The Red-White Spring Game set for April 18 has been postponed and likely will not be rescheduled amid coronavirus concerns, according to Nebraska athletic director Bill Moos.
"The Spring Game is not going to be on the 18th of April and most probably will not occur at all," Moos said Monday on his Husker Sports Nightly appearance. "I hate to say that. We’ve got so many fans that that’s their only opportunity to see the Huskers. But we’ve also been drawing close to 90,000 fans for a spring game, and that’s far more than is being allowed or recommended by a variety of sources."
On a dramatic day in college athletics, the Big Ten canceled all remaining winter and spring sporting events and the NCAA announced it was can…
On Tuesday, NU's website said the scrimmage had been canceled.
NU has sold out Memorial Stadium the past two years for the spring scrimmage. While ticket sales have lagged far behind that pace so far in 2020, the Huskers still had more than 62,000 tickets sold as of early last week.
Moos said it's entirely unclear at this point when the Huskers might even be able to return to practice. Head coach Scott Frost's team completed just two of its 15 allowed spring practices before action was halted last week.
"I think in a perfect world, if we can get our arms around the virus and people can start to feel comfortable in our environment and where we’re at, maybe we can get those 13 practices back in June or so during summer school," Moos suggested. "Hopefully that would be the case. You look at some schools around the country who started spring football very early … and maybe went to a bowl game, too, that’s 30 practices and 28 more than the University of Nebraska. That’s a heck of an advantage and we need to recoup that somewhere."
The university announced Monday evening that all tickets will be refunded and that more communication on that front will be coming soon from the NU ticketing office.
For now, though, NU student-athletes — football players and otherwise — have the choice of whether to stay on campus or head home. UNL canceled school this week and is on spring break next week. After that, classes will be all online and no in-person instruction will occur.
Moos said that he and the university leadership decided that they think the best place for most student-athletes to be is on campus because of the resources available on campus and the absence of any positive coronavirus tests so far in Lincoln or Lancaster County.
Khalil Davis and Carlos Davis played for four different position coaches and three defensive coordinators at Nebraska. Who would sign up for that?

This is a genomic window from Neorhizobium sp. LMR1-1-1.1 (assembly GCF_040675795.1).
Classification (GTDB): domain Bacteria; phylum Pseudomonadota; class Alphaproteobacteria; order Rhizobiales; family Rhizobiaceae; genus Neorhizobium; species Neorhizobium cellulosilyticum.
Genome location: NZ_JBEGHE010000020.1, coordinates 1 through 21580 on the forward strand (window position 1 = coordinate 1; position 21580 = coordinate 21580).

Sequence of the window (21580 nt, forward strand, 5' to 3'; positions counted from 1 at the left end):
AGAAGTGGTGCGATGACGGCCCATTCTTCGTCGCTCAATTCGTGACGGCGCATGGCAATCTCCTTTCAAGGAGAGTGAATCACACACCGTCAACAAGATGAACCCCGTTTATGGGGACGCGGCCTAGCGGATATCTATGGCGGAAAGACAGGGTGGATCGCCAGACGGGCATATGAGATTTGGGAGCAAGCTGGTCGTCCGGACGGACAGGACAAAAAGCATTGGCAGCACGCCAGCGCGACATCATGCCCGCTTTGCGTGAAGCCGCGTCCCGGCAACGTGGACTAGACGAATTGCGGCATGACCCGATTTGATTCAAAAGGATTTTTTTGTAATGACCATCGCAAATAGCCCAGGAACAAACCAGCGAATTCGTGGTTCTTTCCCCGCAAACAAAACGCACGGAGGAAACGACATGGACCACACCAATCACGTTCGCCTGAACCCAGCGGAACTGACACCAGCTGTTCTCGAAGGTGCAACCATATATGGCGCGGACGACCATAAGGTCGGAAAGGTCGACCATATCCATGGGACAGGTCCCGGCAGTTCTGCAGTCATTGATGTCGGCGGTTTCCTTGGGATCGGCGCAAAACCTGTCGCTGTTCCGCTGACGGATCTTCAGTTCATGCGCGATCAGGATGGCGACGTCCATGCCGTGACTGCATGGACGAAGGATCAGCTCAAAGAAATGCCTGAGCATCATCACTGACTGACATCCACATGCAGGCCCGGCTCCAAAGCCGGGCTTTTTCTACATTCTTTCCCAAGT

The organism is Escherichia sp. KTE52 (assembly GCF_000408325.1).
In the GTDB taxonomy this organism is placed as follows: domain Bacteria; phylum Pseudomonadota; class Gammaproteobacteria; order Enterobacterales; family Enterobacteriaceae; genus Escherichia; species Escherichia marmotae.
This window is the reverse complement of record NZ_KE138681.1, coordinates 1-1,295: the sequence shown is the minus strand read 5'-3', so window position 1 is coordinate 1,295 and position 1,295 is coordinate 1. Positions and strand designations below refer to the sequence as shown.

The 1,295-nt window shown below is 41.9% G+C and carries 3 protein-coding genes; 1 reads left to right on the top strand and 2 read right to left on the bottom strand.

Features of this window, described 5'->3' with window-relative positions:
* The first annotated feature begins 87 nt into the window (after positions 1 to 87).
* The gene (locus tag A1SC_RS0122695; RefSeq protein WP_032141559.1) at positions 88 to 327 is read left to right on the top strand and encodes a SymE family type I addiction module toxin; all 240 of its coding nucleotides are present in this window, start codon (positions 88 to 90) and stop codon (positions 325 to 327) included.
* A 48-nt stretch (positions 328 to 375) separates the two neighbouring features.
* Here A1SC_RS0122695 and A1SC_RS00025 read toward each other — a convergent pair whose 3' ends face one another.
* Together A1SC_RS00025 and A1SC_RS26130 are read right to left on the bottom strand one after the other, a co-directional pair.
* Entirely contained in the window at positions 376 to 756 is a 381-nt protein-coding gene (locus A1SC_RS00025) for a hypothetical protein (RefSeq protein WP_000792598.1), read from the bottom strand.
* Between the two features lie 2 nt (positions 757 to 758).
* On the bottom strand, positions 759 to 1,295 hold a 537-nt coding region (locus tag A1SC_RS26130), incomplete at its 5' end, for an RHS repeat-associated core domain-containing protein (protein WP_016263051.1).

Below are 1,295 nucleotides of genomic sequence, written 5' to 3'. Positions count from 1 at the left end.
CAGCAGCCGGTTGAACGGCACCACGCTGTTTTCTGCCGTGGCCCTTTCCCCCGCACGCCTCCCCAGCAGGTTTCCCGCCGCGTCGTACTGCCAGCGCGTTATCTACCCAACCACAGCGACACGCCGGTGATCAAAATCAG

He added that he believes about half of NU's 650 student-athletes remain on campus at this time, and that the university has been providing food and other resources for them. However, there has been no coaching, no film or any other organized activities since the NCAA mandate on Friday. The athletic department is taking extensive care to make sure that there are no large groups gathered at any time, as well.
Moos said there were multiple meetings on Monday and that the athletic department personnel is dealing with a continuing stream of important conversations.
"What should we do with training table? Should we take some of the chairs out of there so these student-athletes can’t congregate?," Moos said, using an example from Monday. "Now we’re going to go to a grab-and-go and try to keep them separated as much as we can. Those are the kinds of decisions we’re making almost hourly. We made that one just an hour ago."
The athletic director complimented the Big Ten and university leadership and said he is proud of how the past week has gone.
"We’ve got to remember that we’ve got a lot of people who work here and have a huge workforce, who have young children who are not going to school right now and who may not be in daycare, so we want to certainly be sensitive to that," Moos said. "At the same time, our university is running. Our athletic department is running. We’ve got decisions not only on this very important topic but on others that have to do with financial pieces and all kinds of other things that have to be addressed on a day-by-day basis."
Moos also said that he has a "big conference call" set for Tuesday with Big Ten compliance officials as discussions continue at the NCAA level about how spring sport student-athletes will go about receiving an extra year of eligibility. The NCAA last week released guidance saying that an extra year was "appropriate" after the vast majority of spring sports seasons were canceled.
Contact the writer at firstname.lastname@example.org or 402-473-7439. On Twitter @HuskerExtraPG.
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